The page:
Based on the terms of the modified collective bargaining agreement the league and the players agreed upon last month, players can be fined for attending potentially hazardous settings like clubs, bars, parties, concerts and even church services. And if they test positive for COVID-19 after doing so, they won’t get paid for whatever games they miss.
Still, with 53-man team rosters during the season and expanded practice squad rosters — and even bigger numbers during training camps — the sheer number of people involved makes the NFL season a risky endeavor.
Which is why testing is key. The league agreed to test players every day for the first two weeks of training camp. It will evaluate its frequency of COVID-19 testing moving forward and into the season depending on the percentage of positives.
According to NBC Sports, when a player tests positive, he falls into one of two categories:
1.“If he has symptoms of COVID-19, at least 10 days must pass since the first symptoms occurred and at least 72 hours have passed since symptoms last occurred. He must test negative and have his return approved by a team doctor in consultation with league medical officials.”
2. “If he is asymptomatic, 10 days must have passed since his positive test — or five days have passed since the positive test, plus two tests that show negative results, for him to resume playing.”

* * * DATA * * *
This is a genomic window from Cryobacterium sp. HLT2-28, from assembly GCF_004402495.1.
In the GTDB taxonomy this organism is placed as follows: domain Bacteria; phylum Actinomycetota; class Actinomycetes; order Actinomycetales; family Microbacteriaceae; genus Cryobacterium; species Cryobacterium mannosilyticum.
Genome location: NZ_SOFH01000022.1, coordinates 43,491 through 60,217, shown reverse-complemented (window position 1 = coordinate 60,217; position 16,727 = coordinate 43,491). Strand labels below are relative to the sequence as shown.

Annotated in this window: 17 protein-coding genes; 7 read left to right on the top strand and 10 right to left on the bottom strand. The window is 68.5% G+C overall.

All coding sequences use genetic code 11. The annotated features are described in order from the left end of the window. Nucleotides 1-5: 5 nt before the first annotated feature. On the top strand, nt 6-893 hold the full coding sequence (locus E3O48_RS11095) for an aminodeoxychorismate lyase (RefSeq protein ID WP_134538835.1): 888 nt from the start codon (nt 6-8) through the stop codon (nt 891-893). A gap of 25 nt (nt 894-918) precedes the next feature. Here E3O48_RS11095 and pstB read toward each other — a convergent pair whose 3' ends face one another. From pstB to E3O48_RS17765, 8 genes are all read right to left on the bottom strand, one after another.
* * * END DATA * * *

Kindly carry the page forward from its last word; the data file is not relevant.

Players who test positive are placed on a new reserve list called “Reserve/COVID-19.” However, players can be placed on the list even if they have not tested positive. The list also includes players who have come in close contact with somebody who did test positive.
The NFL also is implementing contact tracing so it can monitor the interactions of those who test positive.
HOW TO ENJOY LABOR DAY WEEKEND
WHILE SOCIAL DISTANCING
While Social Distancing
While pool parties, barbecues, and family picnics have traditionally been popular ways to gather over the Labor Day weekend, things are going to be different this year because of social distancing guidelines. “Labor Day won’t look exactly how it used to,” says professional event planner Lisa Cokinos of LC Events. “But some activities are still easy to pull off as long as you follow safety protocols.” We asked Cokinos and event planner Elle Anderson, founder of elleaevents for their ideas, and here’s what they had to share.